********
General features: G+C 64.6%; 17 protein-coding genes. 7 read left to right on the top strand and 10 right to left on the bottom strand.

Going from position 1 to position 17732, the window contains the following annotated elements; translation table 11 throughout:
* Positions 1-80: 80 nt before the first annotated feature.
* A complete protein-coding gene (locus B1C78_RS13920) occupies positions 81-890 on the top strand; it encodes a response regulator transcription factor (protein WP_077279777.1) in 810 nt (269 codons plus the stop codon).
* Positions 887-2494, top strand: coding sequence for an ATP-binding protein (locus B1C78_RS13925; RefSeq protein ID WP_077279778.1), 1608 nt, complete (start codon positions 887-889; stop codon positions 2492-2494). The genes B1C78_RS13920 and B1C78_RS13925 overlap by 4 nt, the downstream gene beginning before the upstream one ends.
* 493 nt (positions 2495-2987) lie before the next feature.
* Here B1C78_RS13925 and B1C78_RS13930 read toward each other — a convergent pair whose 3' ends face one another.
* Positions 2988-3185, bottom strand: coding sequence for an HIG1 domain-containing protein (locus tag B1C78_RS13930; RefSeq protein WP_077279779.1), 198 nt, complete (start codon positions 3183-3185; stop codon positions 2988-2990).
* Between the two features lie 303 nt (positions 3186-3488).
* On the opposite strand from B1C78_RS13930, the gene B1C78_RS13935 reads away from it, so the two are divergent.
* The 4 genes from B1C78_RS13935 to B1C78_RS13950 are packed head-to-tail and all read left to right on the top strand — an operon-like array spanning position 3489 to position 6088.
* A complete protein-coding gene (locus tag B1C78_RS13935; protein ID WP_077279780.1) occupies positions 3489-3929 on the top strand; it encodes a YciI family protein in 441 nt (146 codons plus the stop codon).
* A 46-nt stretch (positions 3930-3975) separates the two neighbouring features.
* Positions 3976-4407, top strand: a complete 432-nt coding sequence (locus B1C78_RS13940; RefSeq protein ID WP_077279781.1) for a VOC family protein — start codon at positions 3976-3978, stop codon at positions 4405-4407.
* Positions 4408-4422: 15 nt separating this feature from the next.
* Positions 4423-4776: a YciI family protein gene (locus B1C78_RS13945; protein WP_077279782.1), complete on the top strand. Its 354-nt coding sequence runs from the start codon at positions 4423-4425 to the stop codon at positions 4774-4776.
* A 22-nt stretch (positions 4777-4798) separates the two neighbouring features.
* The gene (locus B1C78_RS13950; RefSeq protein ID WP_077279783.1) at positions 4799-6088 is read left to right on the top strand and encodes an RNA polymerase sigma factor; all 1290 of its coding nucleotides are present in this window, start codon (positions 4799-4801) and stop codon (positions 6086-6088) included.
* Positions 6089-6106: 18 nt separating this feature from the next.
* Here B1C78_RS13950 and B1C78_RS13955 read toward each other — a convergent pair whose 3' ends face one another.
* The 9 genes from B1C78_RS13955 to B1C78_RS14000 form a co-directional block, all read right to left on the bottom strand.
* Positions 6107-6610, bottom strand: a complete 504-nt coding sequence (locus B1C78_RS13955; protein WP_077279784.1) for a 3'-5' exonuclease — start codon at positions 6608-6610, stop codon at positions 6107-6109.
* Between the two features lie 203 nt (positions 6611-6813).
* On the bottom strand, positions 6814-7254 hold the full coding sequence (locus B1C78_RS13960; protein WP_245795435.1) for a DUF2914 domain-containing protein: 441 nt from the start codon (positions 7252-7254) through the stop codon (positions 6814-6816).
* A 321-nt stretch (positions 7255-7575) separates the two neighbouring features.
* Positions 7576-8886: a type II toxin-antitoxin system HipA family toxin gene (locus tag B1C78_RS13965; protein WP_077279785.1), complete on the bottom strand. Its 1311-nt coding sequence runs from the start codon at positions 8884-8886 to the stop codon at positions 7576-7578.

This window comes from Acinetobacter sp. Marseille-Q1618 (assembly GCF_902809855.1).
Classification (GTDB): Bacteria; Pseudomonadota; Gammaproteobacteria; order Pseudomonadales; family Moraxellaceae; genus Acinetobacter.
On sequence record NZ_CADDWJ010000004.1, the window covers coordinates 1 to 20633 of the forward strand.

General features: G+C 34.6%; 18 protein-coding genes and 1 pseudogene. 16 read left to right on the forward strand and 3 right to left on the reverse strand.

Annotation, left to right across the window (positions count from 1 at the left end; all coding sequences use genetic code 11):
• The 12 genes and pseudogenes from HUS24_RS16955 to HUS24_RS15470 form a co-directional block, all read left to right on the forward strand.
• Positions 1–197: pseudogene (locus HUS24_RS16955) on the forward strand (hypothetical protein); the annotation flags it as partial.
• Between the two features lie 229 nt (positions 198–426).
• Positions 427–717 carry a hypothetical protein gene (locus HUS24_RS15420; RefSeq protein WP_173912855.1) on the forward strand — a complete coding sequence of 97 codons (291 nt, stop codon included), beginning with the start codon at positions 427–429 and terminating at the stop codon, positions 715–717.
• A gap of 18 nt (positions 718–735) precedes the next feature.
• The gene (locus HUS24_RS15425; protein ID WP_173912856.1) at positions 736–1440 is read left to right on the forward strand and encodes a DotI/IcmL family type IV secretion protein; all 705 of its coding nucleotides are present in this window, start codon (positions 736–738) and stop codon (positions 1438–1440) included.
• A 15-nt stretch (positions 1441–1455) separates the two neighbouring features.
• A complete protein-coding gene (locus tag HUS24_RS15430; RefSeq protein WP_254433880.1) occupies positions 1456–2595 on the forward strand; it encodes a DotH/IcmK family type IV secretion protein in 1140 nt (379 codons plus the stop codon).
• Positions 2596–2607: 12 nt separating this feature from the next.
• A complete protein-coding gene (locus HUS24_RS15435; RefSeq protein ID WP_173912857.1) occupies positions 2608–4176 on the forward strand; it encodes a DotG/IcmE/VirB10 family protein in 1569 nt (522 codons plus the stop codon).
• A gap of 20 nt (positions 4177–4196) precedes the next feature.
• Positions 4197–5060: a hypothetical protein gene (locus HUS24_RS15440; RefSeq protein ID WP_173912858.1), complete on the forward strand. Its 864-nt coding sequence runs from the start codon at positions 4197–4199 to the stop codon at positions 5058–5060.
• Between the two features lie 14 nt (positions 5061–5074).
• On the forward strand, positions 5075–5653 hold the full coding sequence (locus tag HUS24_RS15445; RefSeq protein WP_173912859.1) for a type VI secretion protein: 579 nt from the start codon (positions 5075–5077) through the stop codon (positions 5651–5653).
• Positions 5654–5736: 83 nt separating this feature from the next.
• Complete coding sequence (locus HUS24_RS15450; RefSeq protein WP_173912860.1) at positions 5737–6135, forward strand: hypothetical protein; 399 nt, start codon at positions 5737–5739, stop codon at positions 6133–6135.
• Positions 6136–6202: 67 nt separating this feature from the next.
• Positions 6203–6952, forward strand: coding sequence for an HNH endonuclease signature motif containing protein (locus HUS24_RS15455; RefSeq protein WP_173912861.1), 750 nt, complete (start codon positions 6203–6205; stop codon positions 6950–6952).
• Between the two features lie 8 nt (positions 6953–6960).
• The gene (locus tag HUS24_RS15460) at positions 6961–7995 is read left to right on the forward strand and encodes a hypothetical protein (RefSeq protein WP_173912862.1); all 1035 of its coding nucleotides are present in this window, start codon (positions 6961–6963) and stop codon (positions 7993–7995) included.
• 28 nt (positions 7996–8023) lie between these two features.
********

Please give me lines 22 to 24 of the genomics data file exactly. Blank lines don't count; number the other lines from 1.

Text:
* Positions 6107-6610, bottom strand: a complete 504-nt coding sequence (locus B1C78_RS13955; protein WP_077279784.1) for a 3'-5' exonuclease — start codon at positions 6608-6610, stop codon at positions 6107-6109.
* Between the two features lie 203 nt (positions 6611-6813).
* On the bottom strand, positions 6814-7254 hold the full coding sequence (locus B1C78_RS13960; protein WP_245795435.1) for a DUF2914 domain-containing protein: 441 nt from the start codon (positions 7252-7254) through the stop codon (positions 6814-6816).